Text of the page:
I saw another policeman in the distance and headed for him. I asked him where I could pitch and what to avoid, and he told me anywhere outside the park gates so long as I didn’t select a bus stop or cause an obstruction. This sounded simple.
I took for my pitch a site between a bus stop, a taxi cab rank and public lavatories. A very strategic position. I asked an old lady at the newspaper stall and she said screevers often came there, she didn’t know whether they were allowed to or not.
I thought I would trust to providence and settle down to draw.
With the sack I roughly swept the paving stones I was to work on and then kneeling on the sack I commenced to draw. From that moment my depression left me and I really began to enjoy myself.
My subject was animals, horses, dogs, lambs, penguins, etc. I roughed the drawings in chalk first and then went over them in crayon afterwards. I had my back to the traffic on the pavement, in fact was quite oblivious of it, until I found coins were being thrown down. So I produced a beret for them to aim at.
Incidently it is quite extraordinary how many people seem to be unable to throw a coin into a certain area, when standing directly above it.
I had just finished one picture and was starting the next when a gruff voice behind me said “Well?” I looked up and was horrified to see an enormous policeman standing over me, at least he seemed enormous from my worms-eye-view of him. I stuttered something incoherently, but he only said, “This is your first day? Well don’t leave too much in the hat or you won’t get any more.” and walked on. My relief was terrific, and the pavement might have been paved with gold instead of the coppers and small change that had found their way into the hat.
I went on drawing with renewed enthusiasm, many passing by came up to watch me. Some said encouraging things to me. The feminine part of my mind began to respond to the flattery and admiration. I was becoming conceited. When some cameramen took up their stand near me I took it for granted I was the object of their study. (Was I out of the ordinary in worthy of fame?) The answer to this came when one of them said “Excuse me miss. Would you pose in front of the drinking fountain? We were sent to photograph it but a figure with it would give it scale.” I shook my head saying, “Sorry, I must get on with my work.”
An ugly stone drinking fountain, a monstrosity, which had hitherto escaped my observation. I knelt down again, finding myself half blinded by the dust arising from my castles in the air having crashed to the ground.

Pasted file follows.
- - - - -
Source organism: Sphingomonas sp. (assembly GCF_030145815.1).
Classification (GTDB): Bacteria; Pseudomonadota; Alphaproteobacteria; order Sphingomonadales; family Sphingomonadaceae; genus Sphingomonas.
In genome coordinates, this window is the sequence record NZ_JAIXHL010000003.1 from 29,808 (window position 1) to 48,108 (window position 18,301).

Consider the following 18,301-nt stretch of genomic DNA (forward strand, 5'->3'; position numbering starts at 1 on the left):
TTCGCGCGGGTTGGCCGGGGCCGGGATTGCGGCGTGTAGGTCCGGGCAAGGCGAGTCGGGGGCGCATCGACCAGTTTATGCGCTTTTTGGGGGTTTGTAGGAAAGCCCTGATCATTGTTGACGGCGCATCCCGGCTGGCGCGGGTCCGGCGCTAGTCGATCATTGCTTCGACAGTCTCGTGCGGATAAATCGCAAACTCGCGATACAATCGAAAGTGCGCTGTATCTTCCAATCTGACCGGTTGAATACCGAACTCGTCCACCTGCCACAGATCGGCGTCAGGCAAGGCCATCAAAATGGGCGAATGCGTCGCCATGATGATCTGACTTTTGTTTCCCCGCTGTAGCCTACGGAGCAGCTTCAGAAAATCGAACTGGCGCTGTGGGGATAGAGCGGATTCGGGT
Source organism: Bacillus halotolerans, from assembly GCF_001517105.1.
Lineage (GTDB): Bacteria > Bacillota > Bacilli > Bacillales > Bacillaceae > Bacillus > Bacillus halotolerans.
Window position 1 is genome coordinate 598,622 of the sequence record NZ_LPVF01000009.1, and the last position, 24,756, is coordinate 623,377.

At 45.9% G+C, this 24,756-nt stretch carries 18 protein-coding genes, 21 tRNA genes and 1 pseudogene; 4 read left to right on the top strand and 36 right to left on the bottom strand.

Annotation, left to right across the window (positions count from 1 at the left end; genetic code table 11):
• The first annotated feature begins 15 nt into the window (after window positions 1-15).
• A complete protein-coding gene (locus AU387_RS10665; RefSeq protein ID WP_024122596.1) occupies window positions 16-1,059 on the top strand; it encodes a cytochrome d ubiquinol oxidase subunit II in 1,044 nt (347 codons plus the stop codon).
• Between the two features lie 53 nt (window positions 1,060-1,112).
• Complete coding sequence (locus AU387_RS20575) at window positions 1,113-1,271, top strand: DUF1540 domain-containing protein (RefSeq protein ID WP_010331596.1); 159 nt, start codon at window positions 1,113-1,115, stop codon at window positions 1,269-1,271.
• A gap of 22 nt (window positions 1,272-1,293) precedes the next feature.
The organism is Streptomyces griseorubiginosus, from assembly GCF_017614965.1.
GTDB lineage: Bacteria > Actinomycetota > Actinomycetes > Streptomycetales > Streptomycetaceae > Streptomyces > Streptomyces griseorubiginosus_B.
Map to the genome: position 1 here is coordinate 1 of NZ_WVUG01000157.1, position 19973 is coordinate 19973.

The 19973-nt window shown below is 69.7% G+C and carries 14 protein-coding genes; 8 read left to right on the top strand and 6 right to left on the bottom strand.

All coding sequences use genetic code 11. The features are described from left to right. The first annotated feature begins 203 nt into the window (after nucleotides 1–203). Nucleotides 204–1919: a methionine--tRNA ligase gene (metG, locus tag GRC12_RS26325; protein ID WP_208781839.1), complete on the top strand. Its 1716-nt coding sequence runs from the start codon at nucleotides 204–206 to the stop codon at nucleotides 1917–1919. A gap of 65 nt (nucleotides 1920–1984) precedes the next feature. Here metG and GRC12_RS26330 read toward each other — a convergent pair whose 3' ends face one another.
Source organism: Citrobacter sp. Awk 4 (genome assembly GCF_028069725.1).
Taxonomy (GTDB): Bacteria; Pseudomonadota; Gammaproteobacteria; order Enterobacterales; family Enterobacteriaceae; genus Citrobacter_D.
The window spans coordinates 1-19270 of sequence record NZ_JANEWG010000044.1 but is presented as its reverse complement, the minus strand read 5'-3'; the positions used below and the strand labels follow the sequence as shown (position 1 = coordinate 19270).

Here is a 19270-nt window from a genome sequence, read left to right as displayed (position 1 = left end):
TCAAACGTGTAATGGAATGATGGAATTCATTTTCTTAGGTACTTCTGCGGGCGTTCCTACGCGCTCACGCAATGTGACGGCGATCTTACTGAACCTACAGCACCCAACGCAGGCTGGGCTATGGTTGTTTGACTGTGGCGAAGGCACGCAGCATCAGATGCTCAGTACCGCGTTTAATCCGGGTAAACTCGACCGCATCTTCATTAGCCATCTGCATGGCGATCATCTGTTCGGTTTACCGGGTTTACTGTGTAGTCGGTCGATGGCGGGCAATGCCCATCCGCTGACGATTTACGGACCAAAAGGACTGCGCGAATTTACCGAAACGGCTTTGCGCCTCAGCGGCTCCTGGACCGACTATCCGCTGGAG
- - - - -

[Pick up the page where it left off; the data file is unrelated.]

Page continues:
As I was finishing my last drawing, a black cat with white paws jumped down through the pailings out of the park and came up to me greeting me like an old friend. It must have been my lucky day.
Having done a good two hours work and it being long after lunchtime I arranged my sacks as a slight protection from the pavement and sat down, a relief from kneeling.
The cat came back and curled up on my lap, purring like a mowing machine. My hands were hardly recognisable under a coating of pavement dirt and crayons. I tried not to think of all the various germs I was swallowing as I ate a roll. When I had finished my meager meal I was able for the first time to look at the people.
There were many catching and leaving buses. Those who gave me money were not the owners of silver fox furs and cigars, but rather the elderly and middle aged ladies of the middle class and well-to-do businessmen. Several asked me why I was doing this, from necessity or as a joke. I said it was neither but for experience with the hope of opportunity.
My attention was attracted more towards some people than others, especially if passed more than once. In this way I noticed a young man, obviously an artist from his green slouch hat and long hair, to his paint stained plus fours. He had a striking face; a trifle effeminate, but interesting in its seriousness.
Having passed me about four times he stopped in front of me and said, “Do you pose at all?” I said I didn’t being only in London for a short time and during that time working on the pavement. “But I must paint you … I must paint you. I must paint you!” He spoke as in a daze reminding me of a gramaphone needle which had hit a groove. I said it might be managed, if only to give him a mental jog.
This was successful and he gave his address and left me with, “You will come, I must paint you!”
Soon after this my friend the policeman came up and asked me how things were going.
“I’ve been having a spot of bother over you,” he said. “One old dame came up to me, in a proper sour temper she was too. Said you were a disgrace to your sex and oughtn’t to be allowed. What you needed was a good smacking, couldn’t I give you one? Well Madame, I said to her, why don’t you talk to her yourself? It’s no good giving me the dressing down, I can’t tell her to move. She’s doing no harm, not obstructing or anything. So then she changed her tune and said ‘look at those daubs she’s drawn, if she can’t do better than that she shouldn’t do anything at all’. So I said if I could do anything half as good I’d be damn proud of myself. So there you are miss.”